Moody’s downgraded a story we’ve covered in previous posts to below-investment-grade ratings, aka “junk” or “high yield”. This is the second such rating agency to downgrade Teva to junk. That means the bonds now officially transition to the high yield markets, typically making bond yields more attractive. This is the next leg of our thesis playing out. Remember, we think there is long-term value in a large generic pharmaceutical company like Teva.
Microchip Security Flaws (Intel)
Intel has a been a stock we’ve kept an eye on recently, as it is a high-quality company with industry leading technologies and a high probability of remaining a key force in the tech industry for years to come. To boot, Intel pays a dividend, which seems ever rare in this new technology growth wave.
In early January, a researcher discovered a major security flaw to chip architecture called ‘x86’. There were many manufacturers impacted, but none more so than Intel. The flaw impacts computers dating back to the mid-90s and the fix, if there is one, could dramatically slow computers – a costly proposition. Intel and the tech sector fell in price on the news. Ballast perked up even more on the pull-back of Intel’s price, but investors quickly brushed off the news, and the price ran away from sensible levels. It didn’t help us that Intel released strong, estimate-beating earnings figures that sent the stock rallying an additional 10% higher.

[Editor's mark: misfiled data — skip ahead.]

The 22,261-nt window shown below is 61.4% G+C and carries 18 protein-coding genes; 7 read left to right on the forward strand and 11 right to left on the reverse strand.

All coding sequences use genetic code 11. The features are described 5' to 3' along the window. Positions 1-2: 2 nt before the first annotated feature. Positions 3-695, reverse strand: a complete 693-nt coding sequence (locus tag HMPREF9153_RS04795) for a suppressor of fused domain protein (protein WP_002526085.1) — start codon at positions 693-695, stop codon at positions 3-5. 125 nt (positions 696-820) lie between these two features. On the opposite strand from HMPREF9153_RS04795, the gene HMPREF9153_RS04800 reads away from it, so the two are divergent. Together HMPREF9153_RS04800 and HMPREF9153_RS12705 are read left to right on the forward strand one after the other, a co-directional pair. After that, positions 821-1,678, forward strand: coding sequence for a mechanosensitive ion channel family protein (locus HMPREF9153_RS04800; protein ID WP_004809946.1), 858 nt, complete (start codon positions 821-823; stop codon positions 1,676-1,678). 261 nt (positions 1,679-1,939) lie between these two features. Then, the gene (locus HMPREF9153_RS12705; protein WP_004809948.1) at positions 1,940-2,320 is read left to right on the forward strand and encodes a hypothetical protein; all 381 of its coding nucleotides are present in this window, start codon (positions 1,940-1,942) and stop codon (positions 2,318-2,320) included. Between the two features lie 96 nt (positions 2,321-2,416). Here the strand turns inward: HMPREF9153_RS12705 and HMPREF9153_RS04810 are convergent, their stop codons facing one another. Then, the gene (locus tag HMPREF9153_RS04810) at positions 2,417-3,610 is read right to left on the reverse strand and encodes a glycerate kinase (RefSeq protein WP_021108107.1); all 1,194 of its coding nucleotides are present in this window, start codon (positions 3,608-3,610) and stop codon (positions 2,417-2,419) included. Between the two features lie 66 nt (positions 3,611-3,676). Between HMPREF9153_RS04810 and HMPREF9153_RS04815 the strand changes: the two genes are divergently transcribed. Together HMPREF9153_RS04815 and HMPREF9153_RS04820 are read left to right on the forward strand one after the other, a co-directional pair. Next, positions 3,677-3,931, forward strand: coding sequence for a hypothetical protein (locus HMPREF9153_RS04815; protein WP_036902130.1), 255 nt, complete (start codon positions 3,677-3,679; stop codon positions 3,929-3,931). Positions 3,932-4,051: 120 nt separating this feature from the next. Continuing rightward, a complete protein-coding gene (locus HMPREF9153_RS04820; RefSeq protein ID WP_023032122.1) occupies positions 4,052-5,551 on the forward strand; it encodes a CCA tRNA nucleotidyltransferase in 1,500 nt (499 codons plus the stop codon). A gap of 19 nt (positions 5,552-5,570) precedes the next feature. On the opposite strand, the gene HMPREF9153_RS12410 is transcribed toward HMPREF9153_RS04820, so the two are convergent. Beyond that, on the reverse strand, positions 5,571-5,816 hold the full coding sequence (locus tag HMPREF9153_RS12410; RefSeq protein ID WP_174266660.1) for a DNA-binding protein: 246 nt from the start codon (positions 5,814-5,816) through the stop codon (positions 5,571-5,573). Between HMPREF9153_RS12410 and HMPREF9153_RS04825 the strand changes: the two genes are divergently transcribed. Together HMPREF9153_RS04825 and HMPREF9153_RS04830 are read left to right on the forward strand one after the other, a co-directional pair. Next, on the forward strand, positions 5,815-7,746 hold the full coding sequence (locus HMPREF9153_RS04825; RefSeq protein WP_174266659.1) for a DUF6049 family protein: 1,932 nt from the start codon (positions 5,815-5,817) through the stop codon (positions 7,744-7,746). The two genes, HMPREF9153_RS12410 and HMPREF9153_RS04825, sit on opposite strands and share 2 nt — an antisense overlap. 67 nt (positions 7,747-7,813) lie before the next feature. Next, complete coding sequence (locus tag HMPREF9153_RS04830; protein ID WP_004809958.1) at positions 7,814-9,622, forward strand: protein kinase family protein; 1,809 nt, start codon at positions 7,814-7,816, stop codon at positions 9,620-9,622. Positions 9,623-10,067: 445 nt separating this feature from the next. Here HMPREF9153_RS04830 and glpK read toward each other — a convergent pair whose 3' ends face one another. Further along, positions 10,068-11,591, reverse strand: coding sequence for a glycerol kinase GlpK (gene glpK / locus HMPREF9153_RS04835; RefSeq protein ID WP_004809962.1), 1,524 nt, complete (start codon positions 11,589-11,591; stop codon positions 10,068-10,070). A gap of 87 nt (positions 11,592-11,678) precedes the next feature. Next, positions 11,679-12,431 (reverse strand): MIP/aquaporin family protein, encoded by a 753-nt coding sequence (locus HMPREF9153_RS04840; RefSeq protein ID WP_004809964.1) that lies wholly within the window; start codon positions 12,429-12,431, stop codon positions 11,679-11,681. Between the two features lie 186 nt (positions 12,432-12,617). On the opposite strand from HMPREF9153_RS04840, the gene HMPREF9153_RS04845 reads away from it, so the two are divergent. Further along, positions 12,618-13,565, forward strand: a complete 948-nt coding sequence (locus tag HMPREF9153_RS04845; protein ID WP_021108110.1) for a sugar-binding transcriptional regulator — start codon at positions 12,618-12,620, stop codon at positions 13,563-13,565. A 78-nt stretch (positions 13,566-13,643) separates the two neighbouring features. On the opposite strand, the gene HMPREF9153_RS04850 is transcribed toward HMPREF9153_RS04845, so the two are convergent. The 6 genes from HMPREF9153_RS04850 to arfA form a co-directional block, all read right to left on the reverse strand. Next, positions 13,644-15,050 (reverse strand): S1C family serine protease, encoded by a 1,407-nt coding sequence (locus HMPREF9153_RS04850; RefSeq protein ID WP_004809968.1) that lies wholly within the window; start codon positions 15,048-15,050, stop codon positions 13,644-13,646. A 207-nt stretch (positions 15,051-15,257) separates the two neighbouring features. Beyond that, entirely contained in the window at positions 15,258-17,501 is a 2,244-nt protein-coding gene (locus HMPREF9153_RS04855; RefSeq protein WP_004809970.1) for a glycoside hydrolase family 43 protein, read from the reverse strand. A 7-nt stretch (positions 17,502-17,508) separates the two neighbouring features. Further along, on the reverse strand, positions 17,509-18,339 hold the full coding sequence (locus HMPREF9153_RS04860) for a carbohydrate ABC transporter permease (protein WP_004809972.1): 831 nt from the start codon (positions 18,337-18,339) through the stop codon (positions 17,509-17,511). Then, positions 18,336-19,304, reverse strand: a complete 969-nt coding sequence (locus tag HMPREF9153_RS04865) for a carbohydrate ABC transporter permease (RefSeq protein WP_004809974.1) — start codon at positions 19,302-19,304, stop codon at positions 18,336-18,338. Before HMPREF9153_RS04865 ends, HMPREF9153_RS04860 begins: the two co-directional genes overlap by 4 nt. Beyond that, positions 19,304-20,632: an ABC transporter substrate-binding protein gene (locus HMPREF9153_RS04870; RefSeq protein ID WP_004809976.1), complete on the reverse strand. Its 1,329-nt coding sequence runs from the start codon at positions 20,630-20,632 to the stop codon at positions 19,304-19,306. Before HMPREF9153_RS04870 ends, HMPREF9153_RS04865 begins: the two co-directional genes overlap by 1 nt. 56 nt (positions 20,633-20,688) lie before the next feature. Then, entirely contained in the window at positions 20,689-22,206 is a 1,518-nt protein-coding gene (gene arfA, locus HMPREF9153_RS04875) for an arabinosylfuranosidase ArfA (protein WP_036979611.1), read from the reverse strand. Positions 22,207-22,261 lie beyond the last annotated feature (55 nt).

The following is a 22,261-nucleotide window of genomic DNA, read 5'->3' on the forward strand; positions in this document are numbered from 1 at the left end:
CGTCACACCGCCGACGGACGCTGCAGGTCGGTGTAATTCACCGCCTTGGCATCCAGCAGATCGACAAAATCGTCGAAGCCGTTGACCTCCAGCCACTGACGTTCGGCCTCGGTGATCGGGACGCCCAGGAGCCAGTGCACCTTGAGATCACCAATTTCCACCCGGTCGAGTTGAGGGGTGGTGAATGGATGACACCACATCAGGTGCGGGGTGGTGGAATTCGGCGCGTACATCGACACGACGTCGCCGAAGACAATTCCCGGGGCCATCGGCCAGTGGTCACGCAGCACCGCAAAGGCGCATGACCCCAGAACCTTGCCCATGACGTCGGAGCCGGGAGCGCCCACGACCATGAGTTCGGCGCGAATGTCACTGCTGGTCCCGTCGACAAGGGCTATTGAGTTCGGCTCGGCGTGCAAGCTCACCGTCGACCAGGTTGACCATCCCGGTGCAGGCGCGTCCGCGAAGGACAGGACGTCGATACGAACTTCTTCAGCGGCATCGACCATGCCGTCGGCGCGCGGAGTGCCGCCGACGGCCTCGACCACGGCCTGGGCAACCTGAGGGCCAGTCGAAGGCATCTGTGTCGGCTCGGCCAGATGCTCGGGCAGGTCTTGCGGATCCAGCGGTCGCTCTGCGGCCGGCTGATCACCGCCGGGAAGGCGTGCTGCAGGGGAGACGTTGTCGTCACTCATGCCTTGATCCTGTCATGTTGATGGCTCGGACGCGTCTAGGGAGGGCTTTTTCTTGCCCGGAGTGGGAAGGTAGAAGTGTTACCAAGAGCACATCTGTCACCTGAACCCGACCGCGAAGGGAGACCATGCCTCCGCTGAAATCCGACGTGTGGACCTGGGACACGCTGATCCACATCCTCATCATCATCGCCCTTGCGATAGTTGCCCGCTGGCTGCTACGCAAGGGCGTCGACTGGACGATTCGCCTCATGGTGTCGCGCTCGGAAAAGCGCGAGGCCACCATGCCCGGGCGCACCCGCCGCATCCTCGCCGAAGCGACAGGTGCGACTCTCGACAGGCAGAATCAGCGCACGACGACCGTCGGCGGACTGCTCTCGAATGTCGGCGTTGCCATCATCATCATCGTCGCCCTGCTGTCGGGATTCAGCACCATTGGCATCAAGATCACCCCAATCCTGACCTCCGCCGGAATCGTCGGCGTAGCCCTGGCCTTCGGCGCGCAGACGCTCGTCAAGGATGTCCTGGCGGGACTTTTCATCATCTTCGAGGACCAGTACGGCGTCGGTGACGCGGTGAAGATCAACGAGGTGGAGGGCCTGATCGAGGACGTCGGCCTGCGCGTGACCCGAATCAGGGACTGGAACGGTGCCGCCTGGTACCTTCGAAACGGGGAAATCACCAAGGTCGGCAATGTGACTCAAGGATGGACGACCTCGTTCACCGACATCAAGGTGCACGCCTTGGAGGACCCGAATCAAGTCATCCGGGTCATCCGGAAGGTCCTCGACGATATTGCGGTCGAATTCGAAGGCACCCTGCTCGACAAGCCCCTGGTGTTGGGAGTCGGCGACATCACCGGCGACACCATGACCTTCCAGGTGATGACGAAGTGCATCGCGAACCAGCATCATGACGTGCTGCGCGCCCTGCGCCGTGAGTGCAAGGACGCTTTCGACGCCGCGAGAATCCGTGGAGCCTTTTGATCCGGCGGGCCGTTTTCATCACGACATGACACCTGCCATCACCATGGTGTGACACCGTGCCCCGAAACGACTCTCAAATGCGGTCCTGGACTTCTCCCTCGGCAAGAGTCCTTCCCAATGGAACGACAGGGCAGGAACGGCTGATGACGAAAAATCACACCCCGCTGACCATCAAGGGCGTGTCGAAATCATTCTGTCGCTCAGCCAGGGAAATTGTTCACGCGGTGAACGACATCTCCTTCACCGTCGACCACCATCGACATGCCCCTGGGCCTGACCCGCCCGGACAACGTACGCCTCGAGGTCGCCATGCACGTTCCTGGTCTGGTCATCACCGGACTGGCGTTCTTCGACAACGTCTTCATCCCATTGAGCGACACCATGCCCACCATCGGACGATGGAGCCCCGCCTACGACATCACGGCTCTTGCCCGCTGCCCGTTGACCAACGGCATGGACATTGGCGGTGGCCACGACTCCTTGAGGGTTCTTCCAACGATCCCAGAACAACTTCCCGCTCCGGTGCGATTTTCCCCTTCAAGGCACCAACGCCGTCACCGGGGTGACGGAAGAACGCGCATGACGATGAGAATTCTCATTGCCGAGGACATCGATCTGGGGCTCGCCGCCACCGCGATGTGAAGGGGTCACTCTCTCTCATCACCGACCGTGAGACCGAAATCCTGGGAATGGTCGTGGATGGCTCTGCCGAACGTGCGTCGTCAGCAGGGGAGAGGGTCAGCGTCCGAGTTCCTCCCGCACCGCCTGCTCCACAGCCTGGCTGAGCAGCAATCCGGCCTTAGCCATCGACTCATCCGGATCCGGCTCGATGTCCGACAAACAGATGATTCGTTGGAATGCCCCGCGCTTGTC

TV Programming (Netflix)
Netflix stock has been invincible and continues to defy traditional valuation methods. With no (to little) earnings and a massive negative cash flow, the stock price continues to rise. Market capitalization for Netflix increased by $10bn as the price jumped from $225 to $250 after the company announced 2 million new subscribers, which was higher than expected. As one commentator put it, and we paraphrase: “that is $5,000 per subscriber, or that $5,000 would hit the top line after just 35 years at today’s subscription pricing”. Let that settle in. That represents revenue [not income] over 35 years’ time. Are investors valuing this company correctly?